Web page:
Let’s Keep it Simple

INDIANAPOLIS, December 7, 2004 – It was more than ten years ago that [then] General Motors’ motorsports chief Herb Fishel addressed cost control and relevance in racing, but it took a decade of spiraling budgets and inefficiency for the balance of the racing world to wake up and start to listen.

That truism became apparent at last week’s Society of Automotive Engineers (SAE) meeting in Dearborn, MI, home of Ford Motor Co. Ford, one should recall has pulled out of the most expensive racing series in the world – the FIA’s Formula One – and sold its interest in both Jaguar Formula One and engine maker Cosworth Ltd. to separate entities.

Now even the FIA’s president Max Mosley (who was going to step down at the end of his current term but rescinded that choice earlier this year) agrees with Fishel. Motorsports must be relevant to peoples’ lives in order for it to succeed. Or continue to succeed in a shrinking world economy.

Mosley needs first to start working on that premise at home with his bloated top-ranked series, one that generates billions of dollars in order to make one driver first to the checkered flags. Influx of funding has worked for Ferrari over the past few years as Michael Schumacher picked up Championship #7 in 2004 and shows no signs of stopping his records rampage.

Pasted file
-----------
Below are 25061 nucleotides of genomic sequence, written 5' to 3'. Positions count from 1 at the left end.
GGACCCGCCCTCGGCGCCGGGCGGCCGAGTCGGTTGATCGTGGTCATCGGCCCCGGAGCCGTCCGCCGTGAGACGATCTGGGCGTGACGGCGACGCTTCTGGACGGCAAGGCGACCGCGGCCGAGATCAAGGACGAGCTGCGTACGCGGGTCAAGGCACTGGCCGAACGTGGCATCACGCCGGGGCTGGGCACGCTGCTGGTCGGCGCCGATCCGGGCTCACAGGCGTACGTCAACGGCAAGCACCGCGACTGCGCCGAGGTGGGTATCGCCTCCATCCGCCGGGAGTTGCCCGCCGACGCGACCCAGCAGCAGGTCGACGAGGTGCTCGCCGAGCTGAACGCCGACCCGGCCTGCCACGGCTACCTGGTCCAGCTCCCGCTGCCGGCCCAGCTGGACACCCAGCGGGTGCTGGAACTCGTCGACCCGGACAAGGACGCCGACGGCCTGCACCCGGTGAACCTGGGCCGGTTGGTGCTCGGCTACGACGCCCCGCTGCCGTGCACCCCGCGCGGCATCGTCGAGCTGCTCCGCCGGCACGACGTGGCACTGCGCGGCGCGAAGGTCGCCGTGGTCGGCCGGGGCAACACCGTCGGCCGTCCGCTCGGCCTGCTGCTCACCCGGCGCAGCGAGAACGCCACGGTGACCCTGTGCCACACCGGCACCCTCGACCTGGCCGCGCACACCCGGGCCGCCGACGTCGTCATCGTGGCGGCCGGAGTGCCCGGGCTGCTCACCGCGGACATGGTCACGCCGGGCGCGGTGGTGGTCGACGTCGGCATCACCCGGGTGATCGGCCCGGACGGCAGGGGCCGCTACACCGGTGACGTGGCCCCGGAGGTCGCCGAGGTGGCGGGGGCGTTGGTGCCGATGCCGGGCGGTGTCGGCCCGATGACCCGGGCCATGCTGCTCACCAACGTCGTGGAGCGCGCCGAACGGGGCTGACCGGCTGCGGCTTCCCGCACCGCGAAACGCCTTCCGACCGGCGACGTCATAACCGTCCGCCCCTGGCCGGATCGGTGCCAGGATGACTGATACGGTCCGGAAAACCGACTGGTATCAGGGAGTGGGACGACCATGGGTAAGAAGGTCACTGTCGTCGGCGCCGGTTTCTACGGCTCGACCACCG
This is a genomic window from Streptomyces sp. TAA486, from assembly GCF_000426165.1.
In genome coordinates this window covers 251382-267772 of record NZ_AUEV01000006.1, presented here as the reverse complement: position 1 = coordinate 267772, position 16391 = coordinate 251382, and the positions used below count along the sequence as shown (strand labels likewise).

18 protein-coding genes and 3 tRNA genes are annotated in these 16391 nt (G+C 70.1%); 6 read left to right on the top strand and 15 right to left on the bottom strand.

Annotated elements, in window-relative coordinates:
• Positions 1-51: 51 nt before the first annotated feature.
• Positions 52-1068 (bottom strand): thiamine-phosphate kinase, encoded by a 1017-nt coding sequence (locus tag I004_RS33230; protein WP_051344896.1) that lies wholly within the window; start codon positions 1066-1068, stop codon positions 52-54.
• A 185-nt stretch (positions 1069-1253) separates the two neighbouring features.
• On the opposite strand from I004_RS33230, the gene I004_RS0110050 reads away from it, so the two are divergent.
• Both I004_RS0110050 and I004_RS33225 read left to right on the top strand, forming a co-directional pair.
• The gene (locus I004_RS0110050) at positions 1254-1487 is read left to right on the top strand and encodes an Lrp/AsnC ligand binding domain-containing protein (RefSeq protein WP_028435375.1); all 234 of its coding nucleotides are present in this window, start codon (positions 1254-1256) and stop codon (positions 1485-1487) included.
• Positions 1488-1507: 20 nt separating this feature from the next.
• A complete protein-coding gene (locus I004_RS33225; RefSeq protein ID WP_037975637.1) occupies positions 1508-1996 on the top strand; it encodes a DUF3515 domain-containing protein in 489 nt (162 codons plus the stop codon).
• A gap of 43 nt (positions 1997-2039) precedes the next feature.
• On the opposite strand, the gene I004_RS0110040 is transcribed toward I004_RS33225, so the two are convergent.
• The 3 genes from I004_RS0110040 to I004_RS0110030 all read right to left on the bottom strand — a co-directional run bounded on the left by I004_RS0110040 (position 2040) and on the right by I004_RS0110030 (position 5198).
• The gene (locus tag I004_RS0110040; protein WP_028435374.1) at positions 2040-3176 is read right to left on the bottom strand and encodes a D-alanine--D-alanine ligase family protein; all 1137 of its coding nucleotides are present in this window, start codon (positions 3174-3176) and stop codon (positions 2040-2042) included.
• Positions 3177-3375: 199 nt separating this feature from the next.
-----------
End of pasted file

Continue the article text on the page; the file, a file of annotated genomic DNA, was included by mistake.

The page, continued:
In the meantime, everyone else in F1 is having trouble keeping up with the money and talent trail blazed by Schumacher, Ferrari et al. Only Honda has stepped up to the plate to challenge on a regular basis, albeit unsuccessfully thus far in the game. Should Jenson Button and/or Takuma Sato take victory in 2005, does that mean the millions upon millions spent by Japan’s eclectic automaker creates value for them? I think not.

While Honda claims to be a racing company that uses the fruits of its labors to improve road-going vehicles, the trickle-down of technology hasn’t resulted in the most interesting cars of late from them. More and more Honda vehicles have become bland. While the racing engines are exciting in both F1 and American open wheel venues, the cars are not.

Honda put plenty of money in its Indy Racing League IndyCar Series program and received the benefit of a 2004 series title with Tony Kanaan and Andretti Green Racing. It helped bankroll new teams and the company spent amply to develop both the outgoing 3.5-liter engine while simultaneously working on the 3-liter mill that sprang to full-grown life at the 87th Indianapolis 500 Mile Race.

When Buddy Rice earned MBNA Pole Position and went on to win at the Brickyard, the writing was on the wall. It was no secret that Toyota had put the bulk of its efforts into the NASCAR Craftsman Truck Series for 2004 nor was it any shock that GM Racing and Chevrolet hadn’t spent their money well enough on either teams or Cosworth-designed 3-liter engines for IndyCar Series competition.

Chevy, in fact boasted only one title this year: best technology center on wheels for its tri-level hauler that goes from race to race. The truck debuted at Indy and created hauler envy throughout the paddock. Now that GM is pulling out of IRL at the end of the year, what happens to this monstrosity?